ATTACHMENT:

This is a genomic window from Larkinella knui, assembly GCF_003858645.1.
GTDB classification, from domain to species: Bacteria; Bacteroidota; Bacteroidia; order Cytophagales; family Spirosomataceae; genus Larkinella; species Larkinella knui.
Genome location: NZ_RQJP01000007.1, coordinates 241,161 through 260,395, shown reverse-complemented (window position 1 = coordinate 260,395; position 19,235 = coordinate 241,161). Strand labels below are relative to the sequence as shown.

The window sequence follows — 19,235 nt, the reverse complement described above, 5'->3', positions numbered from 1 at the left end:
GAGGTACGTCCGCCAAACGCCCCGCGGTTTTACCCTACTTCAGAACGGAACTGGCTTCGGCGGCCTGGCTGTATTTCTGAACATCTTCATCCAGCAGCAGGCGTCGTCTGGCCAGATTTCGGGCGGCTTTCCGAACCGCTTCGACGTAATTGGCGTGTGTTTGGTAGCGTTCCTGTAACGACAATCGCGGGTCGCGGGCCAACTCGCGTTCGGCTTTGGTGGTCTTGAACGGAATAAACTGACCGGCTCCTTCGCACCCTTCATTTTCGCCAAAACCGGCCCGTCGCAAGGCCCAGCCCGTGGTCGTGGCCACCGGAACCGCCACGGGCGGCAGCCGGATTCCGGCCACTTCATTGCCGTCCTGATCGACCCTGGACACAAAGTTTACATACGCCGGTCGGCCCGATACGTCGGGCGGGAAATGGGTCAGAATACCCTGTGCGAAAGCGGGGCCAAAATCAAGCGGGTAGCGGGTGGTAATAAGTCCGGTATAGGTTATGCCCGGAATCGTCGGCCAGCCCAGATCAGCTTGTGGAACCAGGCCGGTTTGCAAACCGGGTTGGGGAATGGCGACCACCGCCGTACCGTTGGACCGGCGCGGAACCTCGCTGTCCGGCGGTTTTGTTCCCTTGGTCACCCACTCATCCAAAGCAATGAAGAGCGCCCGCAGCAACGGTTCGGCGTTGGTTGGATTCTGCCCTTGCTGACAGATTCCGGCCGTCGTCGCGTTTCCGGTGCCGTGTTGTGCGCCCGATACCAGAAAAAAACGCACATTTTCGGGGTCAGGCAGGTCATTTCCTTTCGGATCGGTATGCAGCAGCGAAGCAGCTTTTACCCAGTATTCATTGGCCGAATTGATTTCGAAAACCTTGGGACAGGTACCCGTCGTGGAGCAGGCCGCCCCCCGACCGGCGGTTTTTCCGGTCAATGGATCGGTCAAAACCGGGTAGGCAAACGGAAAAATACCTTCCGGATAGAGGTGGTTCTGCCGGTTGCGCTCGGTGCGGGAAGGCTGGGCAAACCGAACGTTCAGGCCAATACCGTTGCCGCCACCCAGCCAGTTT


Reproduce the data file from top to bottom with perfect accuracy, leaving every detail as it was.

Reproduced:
This is a genomic window from Larkinella knui, assembly GCF_003858645.1.
GTDB classification, from domain to species: Bacteria; Bacteroidota; Bacteroidia; order Cytophagales; family Spirosomataceae; genus Larkinella; species Larkinella knui.
Genome location: NZ_RQJP01000007.1, coordinates 241,161 through 260,395, shown reverse-complemented (window position 1 = coordinate 260,395; position 19,235 = coordinate 241,161). Strand labels below are relative to the sequence as shown.

The window sequence follows — 19,235 nt, the reverse complement described above, 5'->3', positions numbered from 1 at the left end:
GAGGTACGTCCGCCAAACGCCCCGCGGTTTTACCCTACTTCAGAACGGAACTGGCTTCGGCGGCCTGGCTGTATTTCTGAACATCTTCATCCAGCAGCAGGCGTCGTCTGGCCAGATTTCGGGCGGCTTTCCGAACCGCTTCGACGTAATTGGCGTGTGTTTGGTAGCGTTCCTGTAACGACAATCGCGGGTCGCGGGCCAACTCGCGTTCGGCTTTGGTGGTCTTGAACGGAATAAACTGACCGGCTCCTTCGCACCCTTCATTTTCGCCAAAACCGGCCCGTCGCAAGGCCCAGCCCGTGGTCGTGGCCACCGGAACCGCCACGGGCGGCAGCCGGATTCCGGCCACTTCATTGCCGTCCTGATCGACCCTGGACACAAAGTTTACATACGCCGGTCGGCCCGATACGTCGGGCGGGAAATGGGTCAGAATACCCTGTGCGAAAGCGGGGCCAAAATCAAGCGGGTAGCGGGTGGTAATAAGTCCGGTATAGGTTATGCCCGGAATCGTCGGCCAGCCCAGATCAGCTTGTGGAACCAGGCCGGTTTGCAAACCGGGTTGGGGAATGGCGACCACCGCCGTACCGTTGGACCGGCGCGGAACCTCGCTGTCCGGCGGTTTTGTTCCCTTGGTCACCCACTCATCCAAAGCAATGAAGAGCGCCCGCAGCAACGGTTCGGCGTTGGTTGGATTCTGCCCTTGCTGACAGATTCCGGCCGTCGTCGCGTTTCCGGTGCCGTGTTGTGCGCCCGATACCAGAAAAAAACGCACATTTTCGGGGTCAGGCAGGTCATTTCCTTTCGGATCGGTATGCAGCAGCGAAGCAGCTTTTACCCAGTATTCATTGGCCGAATTGATTTCGAAAACCTTGGGACAGGTACCCGTCGTGGAGCAGGCCGCCCCCCGACCGGCGGTTTTTCCGGTCAATGGATCGGTCAAAACCGGGTAGGCAAACGGAAAAATACCTTCCGGATAGAGGTGGTTCTGCCGGTTGCGCTCGGTGCGGGAAGGCTGGGCAAACCGAACGTTCAGGCCAATACCGTTGCCGCCACCCAGCCAGTTT